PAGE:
Friday, 30 October 2015

Low Prospects for Peace in Syria: The Vienna Talks, Saudi Arabia and Iran.

'US attempts to re-enfranchise Iran as a good faith neighbour after the successfully negotiated nuclear deal have been roundly rebuffed by Riyadh, Qatar and the Gulf states..“They are inviting the vultures to the banquet table. And they expect them to wear napkins and be nice to the waiters.” ( Guardian 30th October 2015 )
The Vienna Peace Talks appear doomed unless the Western Powers were to put pressure on Saudi Arabia and the Gulf states to desist from backing Sunni jihadist insurgents, not least militias affiliated to Al Qaida. However, the Russian military intervention has only led the Saudis to scale up their support for Al Nusra.

As a consequence ISIS and Saudi clerics have vied with each other in the ferocity of their condemnations of Russia as the oil price war between Riyadh and Moscow has had a far more severe and potentially destabilising impact on the Saudis as their oil export revenue earnings have depleted at rapid speed.

Diverting jihadist discontent outwards from Saudi Arabia on to Gulf rival Iran has been a desperate domestic expedient to stave off internal rebellions as well as to position itself as head of the Sunni jihad against the rival claims of ISIS. This has been given further impetus by the invasion of Yemen.

The Western Powers have been prepared to align with Saudi Arabia over its invasion of Yemen as a way to preserve the regional balance of power given Washington's need to coopt Iran in shoring up the Shi'ite dominated government in Baghdad militarily and so preventing the need for US troops to re-enter Iraq.

The Syria War is but one war in a general conflation speading across the MENA region. The fact that Assad is no longer going 'to go', because of decisive Russian intervention, means the Western Powers have the appalling option of either losing face over having demanded Assad go or else to align firmly with Saudi Arabia.

The temptation to swing behind a newly formed mujahadeen in Syria similar to the one that fought the Soviet Union in Afghanistan in the 1980s would be resisted by Obama's administration. After all, it would raise the spectre of an uncontrollable and ever escalating proxy war on the border with Turkey-a NATO state.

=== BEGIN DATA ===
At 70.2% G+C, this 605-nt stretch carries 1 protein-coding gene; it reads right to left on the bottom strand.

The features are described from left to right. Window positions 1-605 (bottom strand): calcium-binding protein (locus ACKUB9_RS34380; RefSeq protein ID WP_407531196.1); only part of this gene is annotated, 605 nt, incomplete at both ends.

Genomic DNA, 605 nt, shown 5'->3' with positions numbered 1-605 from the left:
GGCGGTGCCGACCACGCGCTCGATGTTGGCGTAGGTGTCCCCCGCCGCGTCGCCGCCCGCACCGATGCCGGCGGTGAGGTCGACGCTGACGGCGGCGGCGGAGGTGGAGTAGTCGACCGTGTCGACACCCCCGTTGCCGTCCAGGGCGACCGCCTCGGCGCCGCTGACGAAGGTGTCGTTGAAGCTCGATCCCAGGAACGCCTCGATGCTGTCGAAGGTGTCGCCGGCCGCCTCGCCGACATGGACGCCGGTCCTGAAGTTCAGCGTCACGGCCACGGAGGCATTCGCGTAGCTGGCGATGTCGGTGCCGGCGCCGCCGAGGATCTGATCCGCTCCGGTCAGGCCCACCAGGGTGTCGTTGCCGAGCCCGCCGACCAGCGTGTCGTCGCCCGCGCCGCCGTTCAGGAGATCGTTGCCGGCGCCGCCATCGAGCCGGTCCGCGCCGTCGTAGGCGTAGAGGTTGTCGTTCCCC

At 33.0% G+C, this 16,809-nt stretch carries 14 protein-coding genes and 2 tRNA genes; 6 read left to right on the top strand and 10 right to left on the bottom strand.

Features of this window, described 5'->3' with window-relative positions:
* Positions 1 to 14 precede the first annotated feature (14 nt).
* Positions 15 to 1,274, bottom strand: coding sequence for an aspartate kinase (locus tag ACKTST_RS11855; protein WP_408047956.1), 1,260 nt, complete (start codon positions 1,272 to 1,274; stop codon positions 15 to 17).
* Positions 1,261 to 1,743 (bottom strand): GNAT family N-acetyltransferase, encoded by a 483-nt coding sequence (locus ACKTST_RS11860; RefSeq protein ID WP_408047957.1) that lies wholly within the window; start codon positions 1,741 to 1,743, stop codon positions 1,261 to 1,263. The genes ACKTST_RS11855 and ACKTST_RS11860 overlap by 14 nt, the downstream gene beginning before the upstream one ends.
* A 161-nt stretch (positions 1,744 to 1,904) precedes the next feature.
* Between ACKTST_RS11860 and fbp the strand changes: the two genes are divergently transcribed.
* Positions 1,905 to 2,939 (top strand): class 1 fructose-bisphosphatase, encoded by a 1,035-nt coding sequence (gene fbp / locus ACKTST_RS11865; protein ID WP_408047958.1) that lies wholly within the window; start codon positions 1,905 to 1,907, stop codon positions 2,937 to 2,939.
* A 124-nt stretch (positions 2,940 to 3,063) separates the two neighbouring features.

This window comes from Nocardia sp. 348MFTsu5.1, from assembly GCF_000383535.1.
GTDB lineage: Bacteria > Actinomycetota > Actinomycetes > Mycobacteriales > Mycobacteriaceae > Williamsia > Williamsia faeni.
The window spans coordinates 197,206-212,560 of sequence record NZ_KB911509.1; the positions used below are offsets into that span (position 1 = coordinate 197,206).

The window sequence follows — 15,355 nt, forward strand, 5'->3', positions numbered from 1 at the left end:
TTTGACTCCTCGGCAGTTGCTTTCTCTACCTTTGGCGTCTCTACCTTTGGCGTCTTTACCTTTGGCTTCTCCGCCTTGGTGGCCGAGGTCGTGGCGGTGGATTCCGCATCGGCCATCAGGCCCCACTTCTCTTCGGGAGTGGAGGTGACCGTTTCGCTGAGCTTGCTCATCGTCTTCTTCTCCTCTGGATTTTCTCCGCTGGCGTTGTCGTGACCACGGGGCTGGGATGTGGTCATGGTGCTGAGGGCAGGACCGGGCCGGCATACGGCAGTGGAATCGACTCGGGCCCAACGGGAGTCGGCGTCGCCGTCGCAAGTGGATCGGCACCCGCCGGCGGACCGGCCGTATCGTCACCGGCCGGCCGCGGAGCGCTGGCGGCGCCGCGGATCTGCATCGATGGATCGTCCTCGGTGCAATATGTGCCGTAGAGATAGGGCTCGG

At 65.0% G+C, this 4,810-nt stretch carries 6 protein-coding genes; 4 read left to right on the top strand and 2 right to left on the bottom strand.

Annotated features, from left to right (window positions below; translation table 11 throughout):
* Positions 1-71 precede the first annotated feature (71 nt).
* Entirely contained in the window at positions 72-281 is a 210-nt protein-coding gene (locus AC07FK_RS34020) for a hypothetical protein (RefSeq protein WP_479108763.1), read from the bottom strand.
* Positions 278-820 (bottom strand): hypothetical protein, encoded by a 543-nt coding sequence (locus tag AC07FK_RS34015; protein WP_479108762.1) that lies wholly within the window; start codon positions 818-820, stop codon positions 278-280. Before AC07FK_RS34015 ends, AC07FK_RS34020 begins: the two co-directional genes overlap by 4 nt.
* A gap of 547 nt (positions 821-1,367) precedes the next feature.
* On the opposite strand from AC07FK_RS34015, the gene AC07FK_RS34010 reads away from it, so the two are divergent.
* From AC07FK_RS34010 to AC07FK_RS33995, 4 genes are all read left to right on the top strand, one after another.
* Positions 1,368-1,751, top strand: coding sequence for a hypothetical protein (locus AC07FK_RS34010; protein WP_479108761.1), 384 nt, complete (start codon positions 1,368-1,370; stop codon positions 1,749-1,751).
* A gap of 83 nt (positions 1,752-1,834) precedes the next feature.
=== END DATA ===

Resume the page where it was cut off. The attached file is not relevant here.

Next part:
The third option the US has would be to make plain to Riyadh that if it continues to escale the proxy war with Iran in Syria by backing Al Nusra, then that may well have consequences for the strength of the alliance with Washington and its military commitments in the Persian Gulf region.

While the Obama administration might try to put diplomatic presure on the Saudis, who are increasingly paranoid about being abandoned by the West in preference to renewed oil deals with Iran for the first time since 1979, there are powerful Saudi lobby groups in Washington that would back opposition to this in the US.

US shale oil and the Pivot to Asia strategy pursued by Obama since 2010-11 have mean Washington does not put such a premium on the old Cold War alliance system and the anti-Iranian stance that was embodied in the Carter Doctrine of 1980, that any threat to the Persian Gulf is a direct threat to the US.

That was directed at the Islamic Revolutionary regime in Iran and the Soviet Union which had invaded Afghanistan in the same year 1979. However the destabilising effects of the legacy of the proxy war in Afghanistan helped create the global jihadi threat of Al Qaida and the US being drawn into a war after 2001.

The last thing the West would want is a new Afghanistan in Syria. Avoiding that would depend on being prepared to exert pressure on the Gulf states instead of cravenly backing their proxy war strategies uncritically. Britain could well be opposed to anything that would affect trade with Qatar or the Saudis.

Britain's PM Cameron is stuck in a 1980s timewarp where 'business as usual' with the Saudis and Qatar means nothing should upset 'national interests', meaning lucrative arms deals and the inward investment its ailing finance and service sector economy needs. Short term economics could trump long term security.

So the probability of their being a breakthrough in the Vienna peace talks looks very low. Even more ominous is the real likelihood that the Syria conflict will continue through 2016 and a new Republican administration enters the White House. The chances of global conflict would then become much increased.

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